Renault: When It Comes to EV Efficiency, Aerodynamics Are More Important Than Weight

DEC 23 2013 BY ERIC LOVEDAY 16

Aerodynamics Are Key to EV Efficiency, Says Renault

Aerodynamics Are Key to EV Efficiency, Says Renault

Renault head of research, advanced studies and materials, Remi Bastien, doesn’t think that reducing weight is as important for EVs as aerodynamics.

Is Black the Most Aerodynamic Color?

Is Black the Most Aerodynamic Color?

As Bastien told Auto Express, the BMW i3’s lightweight structure is mostly for performance gains, not for efficiency.  Bastien says that weight definitely hurts efficiency of ICE vehicles, but not so much when it comes to EVs.

The argument Bastien is trying to make is that Renault could develop an ultra-lightweight EV, but the buyer wouldn’t necessarily see the benefits, aside from performance, which isn’t a core value for Renault.

“Reducing weight is important for petrol and diesel cars, but less so for EVs – aerodynamics is more important for efficiency in electric vehicles. Weight can be used to help regenerative braking in an EV to harvest more kinetic energy when slowing down.”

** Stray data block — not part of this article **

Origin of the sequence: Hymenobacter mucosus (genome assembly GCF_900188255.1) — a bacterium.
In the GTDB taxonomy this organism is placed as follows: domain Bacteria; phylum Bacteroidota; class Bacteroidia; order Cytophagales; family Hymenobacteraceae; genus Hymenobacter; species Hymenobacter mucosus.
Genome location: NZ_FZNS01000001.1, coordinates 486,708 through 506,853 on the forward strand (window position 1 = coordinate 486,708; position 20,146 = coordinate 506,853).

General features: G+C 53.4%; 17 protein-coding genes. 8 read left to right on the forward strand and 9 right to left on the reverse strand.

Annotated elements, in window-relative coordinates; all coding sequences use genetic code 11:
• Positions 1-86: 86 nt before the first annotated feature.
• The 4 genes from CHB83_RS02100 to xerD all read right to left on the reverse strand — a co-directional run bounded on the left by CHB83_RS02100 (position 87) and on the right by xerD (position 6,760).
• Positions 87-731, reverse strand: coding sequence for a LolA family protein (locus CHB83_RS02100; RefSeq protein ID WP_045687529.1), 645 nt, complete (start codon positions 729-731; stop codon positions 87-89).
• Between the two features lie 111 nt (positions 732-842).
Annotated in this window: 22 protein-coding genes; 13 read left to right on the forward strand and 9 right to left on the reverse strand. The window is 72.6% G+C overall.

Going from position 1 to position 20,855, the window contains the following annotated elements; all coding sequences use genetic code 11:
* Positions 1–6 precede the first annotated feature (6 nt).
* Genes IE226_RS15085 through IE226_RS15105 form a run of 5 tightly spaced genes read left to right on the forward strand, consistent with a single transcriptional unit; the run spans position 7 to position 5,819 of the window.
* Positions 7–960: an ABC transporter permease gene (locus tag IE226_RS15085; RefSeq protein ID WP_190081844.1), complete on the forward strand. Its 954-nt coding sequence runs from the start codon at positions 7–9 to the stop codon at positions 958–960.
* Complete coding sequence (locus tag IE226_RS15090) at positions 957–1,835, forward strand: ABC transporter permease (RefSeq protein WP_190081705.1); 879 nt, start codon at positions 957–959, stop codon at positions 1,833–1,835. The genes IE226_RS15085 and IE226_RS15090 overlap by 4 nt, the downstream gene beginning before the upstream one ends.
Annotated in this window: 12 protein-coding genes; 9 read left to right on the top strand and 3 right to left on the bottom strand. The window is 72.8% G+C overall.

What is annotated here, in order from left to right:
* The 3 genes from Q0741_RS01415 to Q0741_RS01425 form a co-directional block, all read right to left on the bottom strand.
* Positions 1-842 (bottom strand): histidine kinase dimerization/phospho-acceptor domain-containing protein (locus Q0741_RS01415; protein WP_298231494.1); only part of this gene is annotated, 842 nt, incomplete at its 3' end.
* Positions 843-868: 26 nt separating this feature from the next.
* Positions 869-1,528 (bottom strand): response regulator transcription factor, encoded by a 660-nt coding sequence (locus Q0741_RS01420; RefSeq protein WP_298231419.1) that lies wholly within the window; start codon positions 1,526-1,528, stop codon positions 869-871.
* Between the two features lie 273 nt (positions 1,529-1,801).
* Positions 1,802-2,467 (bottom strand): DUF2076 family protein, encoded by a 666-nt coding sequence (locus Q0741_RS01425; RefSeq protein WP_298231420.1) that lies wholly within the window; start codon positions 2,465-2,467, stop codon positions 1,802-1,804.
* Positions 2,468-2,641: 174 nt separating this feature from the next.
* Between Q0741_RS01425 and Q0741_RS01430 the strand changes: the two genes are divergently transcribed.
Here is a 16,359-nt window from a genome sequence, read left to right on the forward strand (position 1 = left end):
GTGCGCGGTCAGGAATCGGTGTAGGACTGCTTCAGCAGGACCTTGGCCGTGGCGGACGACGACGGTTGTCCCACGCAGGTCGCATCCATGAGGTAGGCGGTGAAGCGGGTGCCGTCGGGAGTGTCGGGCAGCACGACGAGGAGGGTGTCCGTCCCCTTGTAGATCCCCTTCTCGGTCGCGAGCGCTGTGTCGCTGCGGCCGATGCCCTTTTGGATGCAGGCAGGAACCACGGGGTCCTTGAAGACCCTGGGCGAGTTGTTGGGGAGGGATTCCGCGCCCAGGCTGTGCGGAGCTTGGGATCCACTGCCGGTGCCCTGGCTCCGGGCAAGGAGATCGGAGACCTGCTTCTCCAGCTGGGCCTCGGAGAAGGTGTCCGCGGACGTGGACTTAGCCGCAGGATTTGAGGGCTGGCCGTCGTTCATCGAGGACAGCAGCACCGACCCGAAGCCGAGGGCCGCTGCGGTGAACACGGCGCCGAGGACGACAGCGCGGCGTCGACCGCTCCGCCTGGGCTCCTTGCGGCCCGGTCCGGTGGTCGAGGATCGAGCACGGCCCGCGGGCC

“I think the main reason BMW uses lightweight carbon fibre on the BMW i3, for example, is because of performance, because of what the brand stands for – not necessarily for efficiency.”

Several comments have been made of the BMW i3’s expensive carbon fiber construction.  Was it done just to boost performance?  Or was BMW hoping to increase efficiency with its use of lightweight material too?  Bastien’s comment seems to suggest that if BMW’s intent was to increase efficiency, then perhaps more focus should have been placed on the vehicle’s aerodynamics, not on its weight.

Despite the i3 low-for-a-BMW price tag, we can’t help but wonder if it would cost i3 buyers $10,000 less if carbon fiber wasn’t used throughout.

Bastien’s comments hint that any future Renault EVs will focus heavily on aero, as we see in the Nissan LEAF and to somewhat less of a degree in the Renault Zoe.

BMW i3's Costly Carbon Fiber Components Are Mostly There for Performance, Not Efficiency, Says Renault.

BMW i3’s Costly Carbon Fiber Components Are Mostly There for Performance, Not Efficiency, Says Renault.

Source: Auto Express

Categories: Renault

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16 Comments on "Renault: When It Comes to EV Efficiency, Aerodynamics Are More Important Than Weight"